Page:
It is tempting and fun, when he is photographed shirtless with kittens, to think that Gronkowski simply rolls in his bus (named "Sinners Bus") from the party to practice. But it doesn't square with how he has mastered the Patriots' complicated offense and earned the trust of the ultra-demanding Brady -- to the tune of 82 receptions for 1,124 yards and 12 touchdowns in the regular season.
This season, the Patriots, devoid of fast outside receiving threats, thrived on the short passing game and yards after the catch. Nobody has executed that better than Gronkowski, who has lined up in the traditional tight end spot next to the offensive tackle, in the slot and flexed out as a wide receiver. Were it not for Odell Beckham Jr., Gronkowski had the catch of the year, a leaping, backward-leaning one-hander in traffic. More ordinary are the times that he dragged defenders with him, like a bowling ball made of Velcro, toward the end zone. More hidden are the times that he draws defenders toward him, opening lanes for the running game to slither through.
This is the first time Gronkowski has been healthy this late in the season and it is the reason why, for the last two months of the regular season, it was apparent that New England was the only AFC team capable of winning the Super Bowl.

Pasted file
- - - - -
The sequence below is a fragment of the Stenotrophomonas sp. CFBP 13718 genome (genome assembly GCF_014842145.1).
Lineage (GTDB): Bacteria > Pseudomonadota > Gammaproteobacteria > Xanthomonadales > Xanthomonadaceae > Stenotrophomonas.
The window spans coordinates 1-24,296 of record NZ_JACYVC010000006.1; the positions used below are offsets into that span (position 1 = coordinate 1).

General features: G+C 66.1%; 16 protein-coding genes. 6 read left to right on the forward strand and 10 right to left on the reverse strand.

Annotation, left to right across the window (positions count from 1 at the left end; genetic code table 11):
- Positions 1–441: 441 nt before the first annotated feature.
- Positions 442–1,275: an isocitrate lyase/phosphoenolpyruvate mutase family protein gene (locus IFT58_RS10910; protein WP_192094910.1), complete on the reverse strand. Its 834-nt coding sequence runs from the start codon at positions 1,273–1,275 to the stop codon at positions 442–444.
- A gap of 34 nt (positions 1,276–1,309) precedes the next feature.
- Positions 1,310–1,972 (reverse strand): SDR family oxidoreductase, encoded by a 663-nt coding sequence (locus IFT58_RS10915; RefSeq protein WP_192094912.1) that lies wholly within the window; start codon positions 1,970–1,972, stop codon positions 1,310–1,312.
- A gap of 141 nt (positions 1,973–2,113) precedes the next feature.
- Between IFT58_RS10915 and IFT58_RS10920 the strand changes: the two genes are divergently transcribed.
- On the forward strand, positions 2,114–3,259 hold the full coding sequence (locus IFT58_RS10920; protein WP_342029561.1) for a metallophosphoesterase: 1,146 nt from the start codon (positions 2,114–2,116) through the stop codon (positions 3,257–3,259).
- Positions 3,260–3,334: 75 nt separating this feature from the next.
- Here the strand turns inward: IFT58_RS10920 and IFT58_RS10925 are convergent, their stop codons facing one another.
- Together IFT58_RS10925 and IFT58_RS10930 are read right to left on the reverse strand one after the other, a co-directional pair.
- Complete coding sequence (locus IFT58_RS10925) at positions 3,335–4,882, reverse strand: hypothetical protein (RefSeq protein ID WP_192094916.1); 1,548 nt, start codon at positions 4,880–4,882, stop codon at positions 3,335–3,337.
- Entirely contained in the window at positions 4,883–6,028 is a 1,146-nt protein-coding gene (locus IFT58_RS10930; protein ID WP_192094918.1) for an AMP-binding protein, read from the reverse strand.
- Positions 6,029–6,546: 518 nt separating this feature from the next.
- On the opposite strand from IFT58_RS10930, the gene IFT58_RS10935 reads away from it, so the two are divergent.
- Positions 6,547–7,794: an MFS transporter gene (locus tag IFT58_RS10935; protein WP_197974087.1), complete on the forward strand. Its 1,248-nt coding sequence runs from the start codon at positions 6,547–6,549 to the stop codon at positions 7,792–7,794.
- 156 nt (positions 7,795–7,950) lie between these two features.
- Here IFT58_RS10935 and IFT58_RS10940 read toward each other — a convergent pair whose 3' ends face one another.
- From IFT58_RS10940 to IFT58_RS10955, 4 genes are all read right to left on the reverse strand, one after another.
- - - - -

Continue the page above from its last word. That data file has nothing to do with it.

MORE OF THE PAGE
Gronkowski's teammates are usually as amused as anyone by his antics, probably because they know how it really is when the pictures with porn stars end and the work begins. This week saw an unlikely storyline emerge: Gronkowski as scholar, with his coaches and teammates swearing to his studiousness and his power of recall when absorbing a game plan.
"What I think he's done a great job at over the last few years is really understanding his individual technique of what he needs to do to try and be a better player," Brady said, "I think Gronk's done such a great job of kind of refining his own techniques and really going from just a great athlete who catches footballs to really a great tight end that knows how to run routes, knows how to block, takes a lot of pride in those things, understands coverages and understands how to gain leverages."
Belichick thinks that losing football during his recoveries might have spurred Gronkowski on to take his game up a notch. And Gronkowski himself admitted that he thinks people underestimate how hard he works because of his goofball image.
"I mean, I feel like some people just look at it like you go out there on game day and play, but that's not really the case," Gronkowski said. "You always have to be taking care of your body throughout the whole week, in the morning and all the way through nighttime, getting sleep."
With a championship in reach and the bus on the way to Glendale, the man who once bellowed "Yo Soy Fiesta" is preparing for the biggest bash of all.